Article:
Starting next year, health insurance companies will have greater leeway when it comes to increasing premiums for their plans. In a final rule issued in April 2018, the Centers for Medicare and Medicaid Services made changes to the regulations that govern rate hikes. Beginning in 2019, insurance companies will have to submit new rates for review only when requesting a rate increase of 15 percent or more.
Affordable Care Act Rate Review Guidelines
Rate review matters because it keeps costs from skyrocketing without a formal review process. In other words, insurance companies can’t just double your premium rate whenever they want. Large premium increases must go through a process called rate review. During this process, a company proposes a rate increase along with justifications for the increase. A state or federal agency then decides whether the rate is justified.
The Affordable Care Act set forth stringent review guidelines and established that increases of 10 percent or more would be subject to rate review. If an insurer wants to increase its rates by more than 10 percent, then increased premiums must go through the rate review process first. With the new CMS rule change, however, premiums will only be subject to the review process for increase of 15 percent or more. This will make it easier for companies to raise rates without undergoing a formal review process first. The CMS rule also made it so that student health plans won’t be subject to rate reviews after July 1.
Effects of Rate Jumps on Consumers
Insurance rates vary widely throughout the country, but to consider the potential implications of the 15 percent threshold, take Illinois as an example. The state’s average cost for a 2018 Silver plan is $815 per month. A 10 percent increase would raise the average premium to $897 while a 15 percent increase would bring it all the way up to $937. Over the course of a year, a 15 percent increase would raise a subscriber’s payments by $1,467 and take $480 more out of his pocket than a 10 percent increase would.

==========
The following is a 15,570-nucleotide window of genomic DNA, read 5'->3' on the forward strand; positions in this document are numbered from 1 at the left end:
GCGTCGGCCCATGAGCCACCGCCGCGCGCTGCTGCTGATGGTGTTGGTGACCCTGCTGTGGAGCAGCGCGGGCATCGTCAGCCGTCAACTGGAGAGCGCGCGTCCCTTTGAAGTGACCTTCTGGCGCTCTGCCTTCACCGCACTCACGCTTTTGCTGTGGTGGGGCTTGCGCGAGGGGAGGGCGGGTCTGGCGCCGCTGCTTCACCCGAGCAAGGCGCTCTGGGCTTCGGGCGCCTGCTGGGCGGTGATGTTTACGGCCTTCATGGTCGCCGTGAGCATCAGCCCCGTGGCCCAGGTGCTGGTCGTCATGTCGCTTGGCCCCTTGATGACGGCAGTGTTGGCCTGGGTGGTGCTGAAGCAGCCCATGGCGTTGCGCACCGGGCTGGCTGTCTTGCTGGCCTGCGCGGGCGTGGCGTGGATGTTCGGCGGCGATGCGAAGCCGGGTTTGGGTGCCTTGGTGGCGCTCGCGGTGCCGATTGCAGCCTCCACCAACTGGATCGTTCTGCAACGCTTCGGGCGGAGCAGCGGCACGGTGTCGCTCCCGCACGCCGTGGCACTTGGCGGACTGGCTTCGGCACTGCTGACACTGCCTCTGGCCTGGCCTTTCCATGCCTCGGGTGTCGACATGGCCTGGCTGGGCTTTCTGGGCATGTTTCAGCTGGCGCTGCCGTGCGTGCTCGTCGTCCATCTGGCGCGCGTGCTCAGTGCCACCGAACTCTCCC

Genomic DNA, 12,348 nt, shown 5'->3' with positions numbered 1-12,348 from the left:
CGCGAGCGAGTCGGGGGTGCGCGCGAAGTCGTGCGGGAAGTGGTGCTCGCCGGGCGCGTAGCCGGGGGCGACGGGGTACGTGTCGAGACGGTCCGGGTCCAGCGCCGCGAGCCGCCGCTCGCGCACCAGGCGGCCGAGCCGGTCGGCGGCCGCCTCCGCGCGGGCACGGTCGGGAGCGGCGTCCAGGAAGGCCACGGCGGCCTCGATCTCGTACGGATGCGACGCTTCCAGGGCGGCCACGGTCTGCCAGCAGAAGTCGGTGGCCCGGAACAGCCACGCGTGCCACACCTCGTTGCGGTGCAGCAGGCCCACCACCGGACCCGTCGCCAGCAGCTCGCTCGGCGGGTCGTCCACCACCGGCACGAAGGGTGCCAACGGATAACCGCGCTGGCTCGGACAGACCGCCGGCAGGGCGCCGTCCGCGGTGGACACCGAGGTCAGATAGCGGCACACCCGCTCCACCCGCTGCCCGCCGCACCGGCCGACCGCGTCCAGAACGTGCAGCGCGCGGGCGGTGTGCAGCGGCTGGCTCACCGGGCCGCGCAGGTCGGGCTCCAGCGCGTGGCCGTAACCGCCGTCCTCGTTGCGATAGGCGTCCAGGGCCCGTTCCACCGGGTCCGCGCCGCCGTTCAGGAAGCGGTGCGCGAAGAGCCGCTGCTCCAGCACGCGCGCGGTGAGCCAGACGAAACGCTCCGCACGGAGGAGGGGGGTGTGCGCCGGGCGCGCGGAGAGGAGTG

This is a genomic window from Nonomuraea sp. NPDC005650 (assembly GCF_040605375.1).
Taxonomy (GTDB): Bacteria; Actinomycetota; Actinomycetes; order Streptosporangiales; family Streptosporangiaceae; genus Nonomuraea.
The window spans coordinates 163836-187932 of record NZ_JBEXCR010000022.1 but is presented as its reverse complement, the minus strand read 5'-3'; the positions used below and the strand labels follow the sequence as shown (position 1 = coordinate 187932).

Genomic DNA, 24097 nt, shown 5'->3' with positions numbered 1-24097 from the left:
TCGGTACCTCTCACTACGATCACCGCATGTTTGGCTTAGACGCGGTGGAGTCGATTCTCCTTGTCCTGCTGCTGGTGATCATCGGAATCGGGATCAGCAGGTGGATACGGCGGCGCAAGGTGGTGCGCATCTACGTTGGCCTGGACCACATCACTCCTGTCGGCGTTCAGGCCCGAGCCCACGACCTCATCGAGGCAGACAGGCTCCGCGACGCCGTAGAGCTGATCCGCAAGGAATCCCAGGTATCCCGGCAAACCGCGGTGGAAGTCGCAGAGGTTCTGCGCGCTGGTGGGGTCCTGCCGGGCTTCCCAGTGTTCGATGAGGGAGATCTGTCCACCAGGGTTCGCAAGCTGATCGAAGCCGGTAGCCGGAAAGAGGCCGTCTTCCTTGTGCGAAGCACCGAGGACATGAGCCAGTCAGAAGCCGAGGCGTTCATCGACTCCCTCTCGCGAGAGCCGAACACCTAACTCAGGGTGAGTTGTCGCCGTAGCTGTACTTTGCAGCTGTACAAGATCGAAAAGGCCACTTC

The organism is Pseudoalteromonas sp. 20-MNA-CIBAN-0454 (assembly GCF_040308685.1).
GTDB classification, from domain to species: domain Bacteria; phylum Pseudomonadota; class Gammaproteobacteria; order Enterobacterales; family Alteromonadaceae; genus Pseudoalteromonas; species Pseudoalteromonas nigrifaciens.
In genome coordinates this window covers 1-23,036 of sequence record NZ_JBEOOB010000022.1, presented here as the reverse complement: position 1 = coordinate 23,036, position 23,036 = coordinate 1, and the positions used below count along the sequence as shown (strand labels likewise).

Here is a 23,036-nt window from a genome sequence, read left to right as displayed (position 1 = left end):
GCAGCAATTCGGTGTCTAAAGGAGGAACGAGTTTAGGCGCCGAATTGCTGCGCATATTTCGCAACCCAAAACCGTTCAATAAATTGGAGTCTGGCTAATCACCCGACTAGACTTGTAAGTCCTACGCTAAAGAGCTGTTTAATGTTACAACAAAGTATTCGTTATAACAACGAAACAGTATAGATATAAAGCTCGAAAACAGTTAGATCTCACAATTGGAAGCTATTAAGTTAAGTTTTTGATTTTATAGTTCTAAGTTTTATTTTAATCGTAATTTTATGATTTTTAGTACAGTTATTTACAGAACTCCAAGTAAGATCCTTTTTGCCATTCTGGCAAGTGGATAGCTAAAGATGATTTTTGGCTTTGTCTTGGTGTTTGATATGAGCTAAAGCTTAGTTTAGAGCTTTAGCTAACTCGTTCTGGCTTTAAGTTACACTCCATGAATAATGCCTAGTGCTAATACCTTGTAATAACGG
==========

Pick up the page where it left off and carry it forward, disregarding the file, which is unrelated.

Rate increases can take a toll on your healthcare budget. But not all consumers feel these jumps equally. Many people who get their insurance through the Obamacare marketplace are eligible for subsidies to help pay their premiums. In addition to family size and income level, the subsidy amount for which an individual or family qualifies is also based on the second-lowest cost of a silver-level plan in that geographic area. As premium rates rise, so do subsidy amounts. This structure largely cushions subsidy recipients from the effects of skyrocketing costs.
Not all people who purchase individual healthcare plans get subsidies, however. Those who don’t pick a marketplace plan or who earn too much to qualify for tax credits to reduce monthly premium costs will feel and bear the brunt of premium hikes.
Premium Hikes Regardless
It’s important to note that rate review is not a guarantee against large jumps in premiums. The past few years should prove that premiums will spike regardless. Companies must submit substantial rate increases to a formal review process, but the government can – and often does – approve these increases. This explains how residents of Aroostook County in Maine, for example, saw their premiums jump 110 percent between 2014 and 2018. It’s not at all unusual for insurance companies to request hikes that are well over the new threshold of 15 percent. For 2018, insurers asked to raise rates up to 39.6 percent in Washington D.C. and 54.3 percent in Virginia.
Not all rate hike requests are quite so steep. In Vermont, for instance, the largest increase that insurers requested was 12.7 percent. Under the 10 percent regulation, that increase required review. Under new guidelines, insurers would have been able to raise rates without any formal process involved.